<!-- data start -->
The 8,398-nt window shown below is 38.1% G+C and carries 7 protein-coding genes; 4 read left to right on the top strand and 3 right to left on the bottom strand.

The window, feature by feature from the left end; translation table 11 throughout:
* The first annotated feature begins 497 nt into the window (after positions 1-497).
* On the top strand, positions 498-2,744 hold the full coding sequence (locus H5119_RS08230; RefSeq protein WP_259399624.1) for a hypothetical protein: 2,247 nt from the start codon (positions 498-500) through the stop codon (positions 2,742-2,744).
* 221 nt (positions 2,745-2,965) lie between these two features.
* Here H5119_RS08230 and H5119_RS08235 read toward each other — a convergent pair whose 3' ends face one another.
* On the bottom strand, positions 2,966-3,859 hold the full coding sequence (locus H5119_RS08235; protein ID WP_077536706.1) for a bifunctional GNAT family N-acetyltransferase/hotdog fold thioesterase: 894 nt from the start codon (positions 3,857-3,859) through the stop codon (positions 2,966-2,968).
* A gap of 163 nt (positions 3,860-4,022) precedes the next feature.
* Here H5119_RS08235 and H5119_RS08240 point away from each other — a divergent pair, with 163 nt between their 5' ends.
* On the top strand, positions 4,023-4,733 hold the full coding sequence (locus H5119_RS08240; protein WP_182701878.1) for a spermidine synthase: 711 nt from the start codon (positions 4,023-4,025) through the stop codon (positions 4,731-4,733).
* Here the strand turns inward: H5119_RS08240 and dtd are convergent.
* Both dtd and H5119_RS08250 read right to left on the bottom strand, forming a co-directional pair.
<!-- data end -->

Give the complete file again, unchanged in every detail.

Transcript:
The 8,398-nt window shown below is 38.1% G+C and carries 7 protein-coding genes; 4 read left to right on the top strand and 3 right to left on the bottom strand.

The window, feature by feature from the left end; translation table 11 throughout:
* The first annotated feature begins 497 nt into the window (after positions 1-497).
* On the top strand, positions 498-2,744 hold the full coding sequence (locus H5119_RS08230; RefSeq protein WP_259399624.1) for a hypothetical protein: 2,247 nt from the start codon (positions 498-500) through the stop codon (positions 2,742-2,744).
* 221 nt (positions 2,745-2,965) lie between these two features.
* Here H5119_RS08230 and H5119_RS08235 read toward each other — a convergent pair whose 3' ends face one another.
* On the bottom strand, positions 2,966-3,859 hold the full coding sequence (locus H5119_RS08235; protein ID WP_077536706.1) for a bifunctional GNAT family N-acetyltransferase/hotdog fold thioesterase: 894 nt from the start codon (positions 3,857-3,859) through the stop codon (positions 2,966-2,968).
* A gap of 163 nt (positions 3,860-4,022) precedes the next feature.
* Here H5119_RS08235 and H5119_RS08240 point away from each other — a divergent pair, with 163 nt between their 5' ends.
* On the top strand, positions 4,023-4,733 hold the full coding sequence (locus H5119_RS08240; protein WP_182701878.1) for a spermidine synthase: 711 nt from the start codon (positions 4,023-4,025) through the stop codon (positions 4,731-4,733).
* Here the strand turns inward: H5119_RS08240 and dtd are convergent.
* Both dtd and H5119_RS08250 read right to left on the bottom strand, forming a co-directional pair.